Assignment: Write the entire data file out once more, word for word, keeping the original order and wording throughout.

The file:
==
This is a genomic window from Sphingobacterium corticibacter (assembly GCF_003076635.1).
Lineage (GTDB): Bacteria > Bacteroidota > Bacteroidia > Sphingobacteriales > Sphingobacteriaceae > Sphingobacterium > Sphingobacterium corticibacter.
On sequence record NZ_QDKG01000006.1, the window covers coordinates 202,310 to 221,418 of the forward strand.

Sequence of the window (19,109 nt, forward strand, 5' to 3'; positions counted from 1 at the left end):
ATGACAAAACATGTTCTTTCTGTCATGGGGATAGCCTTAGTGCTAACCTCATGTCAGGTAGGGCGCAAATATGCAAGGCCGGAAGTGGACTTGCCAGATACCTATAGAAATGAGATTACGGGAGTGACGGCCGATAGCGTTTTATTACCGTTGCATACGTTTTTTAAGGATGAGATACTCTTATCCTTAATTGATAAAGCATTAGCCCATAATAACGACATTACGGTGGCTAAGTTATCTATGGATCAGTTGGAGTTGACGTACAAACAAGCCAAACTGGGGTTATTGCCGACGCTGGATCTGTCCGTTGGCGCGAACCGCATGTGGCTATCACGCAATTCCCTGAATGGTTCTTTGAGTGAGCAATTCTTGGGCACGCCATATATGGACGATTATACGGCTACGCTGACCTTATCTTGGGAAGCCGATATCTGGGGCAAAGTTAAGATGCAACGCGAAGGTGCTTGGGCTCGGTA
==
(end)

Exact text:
This is a genomic window from Sphingobacterium corticibacter (assembly GCF_003076635.1).
Lineage (GTDB): Bacteria > Bacteroidota > Bacteroidia > Sphingobacteriales > Sphingobacteriaceae > Sphingobacterium > Sphingobacterium corticibacter.
On sequence record NZ_QDKG01000006.1, the window covers coordinates 202,310 to 221,418 of the forward strand.

Sequence of the window (19,109 nt, forward strand, 5' to 3'; positions counted from 1 at the left end):
ATGACAAAACATGTTCTTTCTGTCATGGGGATAGCCTTAGTGCTAACCTCATGTCAGGTAGGGCGCAAATATGCAAGGCCGGAAGTGGACTTGCCAGATACCTATAGAAATGAGATTACGGGAGTGACGGCCGATAGCGTTTTATTACCGTTGCATACGTTTTTTAAGGATGAGATACTCTTATCCTTAATTGATAAAGCATTAGCCCATAATAACGACATTACGGTGGCTAAGTTATCTATGGATCAGTTGGAGTTGACGTACAAACAAGCCAAACTGGGGTTATTGCCGACGCTGGATCTGTCCGTTGGCGCGAACCGCATGTGGCTATCACGCAATTCCCTGAATGGTTCTTTGAGTGAGCAATTCTTGGGCACGCCATATATGGACGATTATACGGCTACGCTGACCTTATCTTGGGAAGCCGATATCTGGGGCAAAGTTAAGATGCAACGCGAAGGTGCTTGGGCTCGGTA